The Pythagorean Theorem is used often in geometry & trigonometry when we study right triangles. It helps us to solve right triangles when a side length is missing.

So, what is the Pythagorean Theorem? **The Pythagorean Theorem relates a right triangle’s sides by the equation a ^{2} + b^{2} = c^{2}, where a and b are the legs and c is the hypotenuse. It cannot be used by itself to find angles, and it only works for right triangles. The Law of Cosines is the more general rule to find angles in triangles.**

Of course, knowing the most common Pythagorean Triples (sets of 3 numbers that satisfy a^{2} + b^{2} = c^{2}) will help us to recognize right triangles.

In this article, we’ll talk about the Pythagorean Theorem, when to use it, and how to apply it. We’ll also answer a few other common questions about the Pythagorean Theorem.

Let’s get started.

## What Is The Pythagorean Theorem?

The Pythagorean Theorem relates the three sides of a right triangle by the following equation:

**a**^{2}+ b^{2}= c^{2}

where a and b are the legs (the short sides) of the triangle and c is the hypotenuse (the long side, which is across from the 90 degree angle).

The Pythagorean Theorem is sometimes expressed in terms of the areas of squares. Specifically, the area of a square with side length c is equal to the sum of the areas of two squares with side lengths a and b.

You can see this concept illustrated in the picture below.

The Pythagorean Theorem cannot be used by itself to find angles. However, in a right triangle, we can use it to find the 3^{rd} side length of a triangle and then use trig functions (sine, cosine, or tangent) to solve for the angles.

The Pythagorean Theorem only works for right triangles. However, the Law of Cosines is the more general rule to find angles and for non-right triangles (more on this later).

There are some common Pythagorean Triples you should know about, which are summarized in the following table.

a | b | c |
---|---|---|

3 | 4 | 5 |

5 | 12 | 13 |

6 | 8 | 10 |

7 | 24 | 25 |

8 | 15 | 17 |

9 | 12 | 15 |

10 | 24 | 26 |

12 | 16 | 20 |

14 | 48 | 50 |

16 | 30 | 34 |

18 | 24 | 30 |

20 | 48 | 52 |

Pythagorean Triples

that satisfy

a

^{2}+ b

^{2}= c

^{2}.

Note that the Pythagorean Triple {6, 8, 10} is made up of multiples of the Pythagorean Triple {3, 4, 5} (every number in the set is doubled).

Likewise, the Pythagorean Triple {9, 12, 15} is made up of multiples of the Pythagorean Triple {3, 4, 5} (every number in the set is tripled).

In general, if the set {a, b, c} is a Pythagorean Triple, and k is a positive number, then the set {ka, kb, kc} is also a Pythagorean Triple. We can prove this as follows.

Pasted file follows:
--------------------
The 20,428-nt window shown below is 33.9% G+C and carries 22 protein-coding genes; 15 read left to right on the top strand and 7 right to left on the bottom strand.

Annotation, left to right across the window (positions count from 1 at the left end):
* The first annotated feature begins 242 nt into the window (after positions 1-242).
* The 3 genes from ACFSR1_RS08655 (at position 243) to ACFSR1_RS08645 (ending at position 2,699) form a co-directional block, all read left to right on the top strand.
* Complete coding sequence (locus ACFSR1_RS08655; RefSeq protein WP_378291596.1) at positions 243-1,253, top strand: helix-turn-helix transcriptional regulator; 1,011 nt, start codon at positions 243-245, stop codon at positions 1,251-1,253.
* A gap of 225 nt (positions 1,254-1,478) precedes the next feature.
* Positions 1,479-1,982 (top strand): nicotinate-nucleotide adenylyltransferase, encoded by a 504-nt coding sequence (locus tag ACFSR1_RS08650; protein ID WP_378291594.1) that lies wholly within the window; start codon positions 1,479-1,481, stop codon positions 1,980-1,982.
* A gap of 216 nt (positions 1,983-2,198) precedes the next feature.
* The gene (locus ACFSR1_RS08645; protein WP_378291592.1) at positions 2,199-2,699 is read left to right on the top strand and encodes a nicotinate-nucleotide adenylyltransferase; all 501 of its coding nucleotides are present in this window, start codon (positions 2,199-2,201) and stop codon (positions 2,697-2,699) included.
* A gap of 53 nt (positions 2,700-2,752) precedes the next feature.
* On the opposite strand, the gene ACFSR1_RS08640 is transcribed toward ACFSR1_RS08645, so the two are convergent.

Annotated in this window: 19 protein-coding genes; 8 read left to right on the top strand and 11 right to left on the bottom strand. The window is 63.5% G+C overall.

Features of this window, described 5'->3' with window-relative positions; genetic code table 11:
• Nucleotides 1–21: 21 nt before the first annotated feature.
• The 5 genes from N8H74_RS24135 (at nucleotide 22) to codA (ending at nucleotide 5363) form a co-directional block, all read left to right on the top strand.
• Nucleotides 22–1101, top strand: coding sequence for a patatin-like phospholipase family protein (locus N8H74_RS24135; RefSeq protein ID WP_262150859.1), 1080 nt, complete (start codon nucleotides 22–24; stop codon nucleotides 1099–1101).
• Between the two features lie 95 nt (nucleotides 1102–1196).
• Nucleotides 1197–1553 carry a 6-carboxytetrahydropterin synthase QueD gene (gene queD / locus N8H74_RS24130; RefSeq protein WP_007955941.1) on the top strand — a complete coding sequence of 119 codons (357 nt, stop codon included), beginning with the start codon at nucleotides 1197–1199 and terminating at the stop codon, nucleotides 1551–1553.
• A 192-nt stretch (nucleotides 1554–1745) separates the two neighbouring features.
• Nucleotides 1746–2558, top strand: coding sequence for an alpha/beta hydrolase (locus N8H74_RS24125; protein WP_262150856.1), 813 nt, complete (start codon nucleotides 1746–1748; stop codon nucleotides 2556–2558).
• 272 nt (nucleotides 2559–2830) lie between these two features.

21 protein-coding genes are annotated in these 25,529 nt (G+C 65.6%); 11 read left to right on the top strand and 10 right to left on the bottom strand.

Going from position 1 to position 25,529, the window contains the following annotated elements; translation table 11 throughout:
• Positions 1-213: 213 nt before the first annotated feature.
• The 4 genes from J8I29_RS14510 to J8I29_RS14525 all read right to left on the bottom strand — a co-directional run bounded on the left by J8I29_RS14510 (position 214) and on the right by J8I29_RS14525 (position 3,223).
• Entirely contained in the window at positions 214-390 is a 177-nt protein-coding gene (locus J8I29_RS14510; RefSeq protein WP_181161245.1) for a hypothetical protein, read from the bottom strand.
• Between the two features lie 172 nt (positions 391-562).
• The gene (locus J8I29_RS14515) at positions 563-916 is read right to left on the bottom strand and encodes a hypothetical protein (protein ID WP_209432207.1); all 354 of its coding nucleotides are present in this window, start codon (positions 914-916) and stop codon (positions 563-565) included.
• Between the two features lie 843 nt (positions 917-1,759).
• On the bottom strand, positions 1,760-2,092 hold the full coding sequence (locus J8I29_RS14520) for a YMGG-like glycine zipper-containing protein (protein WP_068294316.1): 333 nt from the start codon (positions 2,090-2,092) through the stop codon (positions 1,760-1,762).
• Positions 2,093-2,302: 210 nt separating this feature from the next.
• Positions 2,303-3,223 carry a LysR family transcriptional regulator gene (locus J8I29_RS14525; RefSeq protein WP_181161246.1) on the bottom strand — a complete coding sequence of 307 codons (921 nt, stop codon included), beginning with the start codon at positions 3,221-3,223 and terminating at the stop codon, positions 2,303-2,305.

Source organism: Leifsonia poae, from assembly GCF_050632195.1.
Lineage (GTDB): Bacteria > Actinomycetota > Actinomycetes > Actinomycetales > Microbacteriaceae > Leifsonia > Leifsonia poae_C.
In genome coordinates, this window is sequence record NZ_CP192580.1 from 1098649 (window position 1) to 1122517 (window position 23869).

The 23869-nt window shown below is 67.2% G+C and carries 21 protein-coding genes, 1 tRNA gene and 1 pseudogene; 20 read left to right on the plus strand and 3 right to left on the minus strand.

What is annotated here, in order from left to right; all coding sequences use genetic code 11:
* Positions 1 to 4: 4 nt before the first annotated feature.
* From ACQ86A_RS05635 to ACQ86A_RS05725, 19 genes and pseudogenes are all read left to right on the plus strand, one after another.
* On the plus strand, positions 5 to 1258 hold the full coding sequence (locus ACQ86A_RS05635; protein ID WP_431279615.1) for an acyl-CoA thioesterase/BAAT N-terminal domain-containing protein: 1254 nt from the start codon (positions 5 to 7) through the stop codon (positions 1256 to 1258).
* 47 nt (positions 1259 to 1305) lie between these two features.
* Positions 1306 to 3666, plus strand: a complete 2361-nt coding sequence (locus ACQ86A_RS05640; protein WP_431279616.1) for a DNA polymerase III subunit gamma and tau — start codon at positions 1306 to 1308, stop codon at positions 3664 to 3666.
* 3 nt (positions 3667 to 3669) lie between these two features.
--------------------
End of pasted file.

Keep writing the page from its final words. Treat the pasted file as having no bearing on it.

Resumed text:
Assume that {a, b, c} is a Pythagorean Triple. Then:

**(ka)**^{2}+ (kb)^{2}**=k**^{2}a^{2}+ k^{2}b^{2}**=k**^{2}(a^{2}+ b^{2})**=k**^{2}(c^{2}) [a^{2}+ b^{2}= c^{2}, since {a, b, c} is a Pythagorean Triple]**=(kc)**^{2}

Since (ka)^{2} + (kb)^{2} = (kc)^{2}, then {ka, kb, kc} is a Pythagorean Triple.

### When To Use The Pythagorean Theorem

You should use the Pythagorean Theorem when you know the lengths of 2 sides of a right triangle and you want to find the length of the third side.

There are two separate cases, with two different equations you can use:

**Case 1: You know the length of the two legs, but not the hypotenuse. In that case, you can solve the Pythagorean Theorem equation for c to get c = √(a**^{2}+ b^{2}).**Case 2: You know the length of the hypotenuse c and one of the legs b, but not the other leg a. In that case, you can solve the Pythagorean Theorem equation for a to get a = √(c**^{2}– b^{2}).

### How To Use The Pythagorean Theorem

Let’s take a look at some examples of how to use the Pythagorean Theorem.

#### Example 1: How To Use The Pythagorean Theorem To Find The Hypotenuse

Let’s say that we have the following right triangle:

To find the hypotenuse, we solve the Pythagorean Theorem for c as follows:

**a**^{2}+ b^{2}= c^{2}**6**^{2}+ 8^{2}= c^{2}**36 + 64 = c**^{2}**100 = c**^{2}**10 = c**

So, the hypotenuse has a length of c = 10.

#### Example 2: How To Use The Pythagorean Theorem To Find The Hypotenuse

Let’s say that we have the following right triangle:

To find the hypotenuse, we solve the Pythagorean Theorem for c as follows:

**a**^{2}+ b^{2}= c^{2}**(√3)**^{2}+ (√2)^{2}= c^{2}**3 + 2 = c**^{2}**5 = c**^{2}**√5 = c**

So, the hypotenuse has a length of c = √5.

#### Example 3: How To Use The Pythagorean Theorem To Find A Leg